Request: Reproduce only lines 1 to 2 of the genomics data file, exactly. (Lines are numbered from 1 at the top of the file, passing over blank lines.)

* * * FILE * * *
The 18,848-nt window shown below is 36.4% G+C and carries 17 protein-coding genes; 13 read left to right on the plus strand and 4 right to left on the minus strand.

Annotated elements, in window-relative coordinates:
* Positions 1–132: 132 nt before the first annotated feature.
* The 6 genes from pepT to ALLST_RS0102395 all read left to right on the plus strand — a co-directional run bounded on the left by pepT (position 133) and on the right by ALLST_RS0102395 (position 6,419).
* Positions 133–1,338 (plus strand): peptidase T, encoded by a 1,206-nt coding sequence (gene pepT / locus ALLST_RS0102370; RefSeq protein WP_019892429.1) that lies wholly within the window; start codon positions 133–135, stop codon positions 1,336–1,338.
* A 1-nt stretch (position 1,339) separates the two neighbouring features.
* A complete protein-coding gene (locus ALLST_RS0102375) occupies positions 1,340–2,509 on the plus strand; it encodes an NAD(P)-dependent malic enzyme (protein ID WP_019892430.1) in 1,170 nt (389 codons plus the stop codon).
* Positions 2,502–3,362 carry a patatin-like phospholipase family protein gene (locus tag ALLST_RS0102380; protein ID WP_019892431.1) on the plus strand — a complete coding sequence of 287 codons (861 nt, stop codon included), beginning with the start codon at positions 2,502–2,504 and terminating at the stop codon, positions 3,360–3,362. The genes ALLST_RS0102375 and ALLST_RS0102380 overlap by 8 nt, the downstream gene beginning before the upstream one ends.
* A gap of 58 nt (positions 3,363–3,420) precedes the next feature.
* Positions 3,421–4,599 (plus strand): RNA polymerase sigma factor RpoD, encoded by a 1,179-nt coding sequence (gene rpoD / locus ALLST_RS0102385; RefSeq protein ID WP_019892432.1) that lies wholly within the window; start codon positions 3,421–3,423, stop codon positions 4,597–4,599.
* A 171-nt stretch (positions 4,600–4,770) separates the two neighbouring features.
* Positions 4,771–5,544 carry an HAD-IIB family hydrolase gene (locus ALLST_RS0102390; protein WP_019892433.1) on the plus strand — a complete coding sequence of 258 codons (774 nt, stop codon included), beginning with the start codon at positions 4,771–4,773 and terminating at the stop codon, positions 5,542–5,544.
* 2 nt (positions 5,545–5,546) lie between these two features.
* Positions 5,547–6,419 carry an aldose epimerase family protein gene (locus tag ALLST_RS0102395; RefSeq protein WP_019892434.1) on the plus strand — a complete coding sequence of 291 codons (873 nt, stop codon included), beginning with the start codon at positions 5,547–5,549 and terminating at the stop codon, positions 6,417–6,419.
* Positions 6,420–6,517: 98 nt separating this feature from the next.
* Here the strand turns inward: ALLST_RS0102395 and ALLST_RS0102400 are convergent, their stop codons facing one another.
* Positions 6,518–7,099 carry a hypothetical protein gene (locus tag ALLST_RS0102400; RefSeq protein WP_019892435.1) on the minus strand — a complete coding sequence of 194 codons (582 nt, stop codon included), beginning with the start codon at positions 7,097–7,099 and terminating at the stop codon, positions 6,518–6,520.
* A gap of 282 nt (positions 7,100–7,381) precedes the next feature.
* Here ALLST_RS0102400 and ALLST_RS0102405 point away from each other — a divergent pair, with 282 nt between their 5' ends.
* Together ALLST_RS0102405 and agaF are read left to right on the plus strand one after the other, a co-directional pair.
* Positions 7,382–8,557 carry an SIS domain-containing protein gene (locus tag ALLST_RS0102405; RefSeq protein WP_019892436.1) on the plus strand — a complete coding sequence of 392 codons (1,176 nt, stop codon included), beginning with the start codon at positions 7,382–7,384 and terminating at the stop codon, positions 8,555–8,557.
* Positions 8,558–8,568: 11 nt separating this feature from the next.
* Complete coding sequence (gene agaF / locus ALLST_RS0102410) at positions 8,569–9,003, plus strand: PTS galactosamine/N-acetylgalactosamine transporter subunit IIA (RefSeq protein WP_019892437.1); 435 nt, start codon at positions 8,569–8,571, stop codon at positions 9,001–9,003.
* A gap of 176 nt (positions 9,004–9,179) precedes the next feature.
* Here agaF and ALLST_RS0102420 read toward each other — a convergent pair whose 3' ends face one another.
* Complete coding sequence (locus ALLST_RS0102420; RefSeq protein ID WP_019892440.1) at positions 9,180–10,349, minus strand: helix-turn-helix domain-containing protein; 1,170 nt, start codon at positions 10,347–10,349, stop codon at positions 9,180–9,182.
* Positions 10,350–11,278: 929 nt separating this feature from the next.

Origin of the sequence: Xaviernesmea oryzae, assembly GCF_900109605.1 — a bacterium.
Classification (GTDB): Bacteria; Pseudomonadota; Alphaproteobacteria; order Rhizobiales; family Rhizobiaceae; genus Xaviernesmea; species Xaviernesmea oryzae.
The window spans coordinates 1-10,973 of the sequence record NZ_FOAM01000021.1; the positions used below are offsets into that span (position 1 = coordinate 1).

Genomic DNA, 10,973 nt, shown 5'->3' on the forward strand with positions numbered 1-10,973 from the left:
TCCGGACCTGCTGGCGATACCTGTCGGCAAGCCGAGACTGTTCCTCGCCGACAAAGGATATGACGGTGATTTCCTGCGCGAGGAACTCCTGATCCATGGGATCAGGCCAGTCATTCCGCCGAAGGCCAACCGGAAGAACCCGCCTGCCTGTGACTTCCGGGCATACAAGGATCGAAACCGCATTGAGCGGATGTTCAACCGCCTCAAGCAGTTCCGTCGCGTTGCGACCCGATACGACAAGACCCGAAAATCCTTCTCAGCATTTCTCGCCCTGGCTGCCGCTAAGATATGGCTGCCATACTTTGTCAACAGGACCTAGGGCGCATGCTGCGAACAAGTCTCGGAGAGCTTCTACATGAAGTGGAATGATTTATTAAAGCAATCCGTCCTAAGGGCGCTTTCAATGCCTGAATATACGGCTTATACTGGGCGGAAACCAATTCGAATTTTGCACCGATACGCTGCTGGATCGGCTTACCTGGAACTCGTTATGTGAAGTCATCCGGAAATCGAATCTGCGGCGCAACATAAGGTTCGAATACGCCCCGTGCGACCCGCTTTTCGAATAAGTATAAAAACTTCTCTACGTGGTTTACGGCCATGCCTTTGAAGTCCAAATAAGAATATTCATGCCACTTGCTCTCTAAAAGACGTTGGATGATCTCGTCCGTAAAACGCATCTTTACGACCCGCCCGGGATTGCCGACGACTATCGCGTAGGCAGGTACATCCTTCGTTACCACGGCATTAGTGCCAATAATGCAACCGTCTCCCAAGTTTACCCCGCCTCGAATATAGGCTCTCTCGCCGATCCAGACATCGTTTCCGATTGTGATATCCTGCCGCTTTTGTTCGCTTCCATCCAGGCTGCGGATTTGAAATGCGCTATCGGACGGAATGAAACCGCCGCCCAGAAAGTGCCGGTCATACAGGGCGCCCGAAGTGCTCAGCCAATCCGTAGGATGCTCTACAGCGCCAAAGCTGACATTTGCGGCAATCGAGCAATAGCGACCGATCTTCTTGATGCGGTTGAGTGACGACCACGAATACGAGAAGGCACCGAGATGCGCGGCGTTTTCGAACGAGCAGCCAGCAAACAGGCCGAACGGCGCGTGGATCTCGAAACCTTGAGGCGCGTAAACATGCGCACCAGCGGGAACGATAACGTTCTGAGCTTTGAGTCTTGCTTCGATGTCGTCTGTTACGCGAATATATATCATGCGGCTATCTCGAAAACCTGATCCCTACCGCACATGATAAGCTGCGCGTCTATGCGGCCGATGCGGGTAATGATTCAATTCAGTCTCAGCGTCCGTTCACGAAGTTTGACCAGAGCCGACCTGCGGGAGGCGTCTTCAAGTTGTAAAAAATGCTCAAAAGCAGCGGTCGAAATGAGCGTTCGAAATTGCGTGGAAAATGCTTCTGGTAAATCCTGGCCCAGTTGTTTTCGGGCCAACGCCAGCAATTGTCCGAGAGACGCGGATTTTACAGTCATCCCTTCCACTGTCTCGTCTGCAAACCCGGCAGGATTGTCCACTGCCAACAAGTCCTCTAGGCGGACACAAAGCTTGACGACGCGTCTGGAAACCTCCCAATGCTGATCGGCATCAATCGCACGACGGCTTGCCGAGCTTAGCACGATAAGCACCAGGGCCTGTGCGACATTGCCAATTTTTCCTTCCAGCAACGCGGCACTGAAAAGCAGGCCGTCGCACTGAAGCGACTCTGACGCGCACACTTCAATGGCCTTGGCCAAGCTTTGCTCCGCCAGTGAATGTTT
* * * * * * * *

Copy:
The 18,848-nt window shown below is 36.4% G+C and carries 17 protein-coding genes; 13 read left to right on the plus strand and 4 right to left on the minus strand.

Annotated elements, in window-relative coordinates: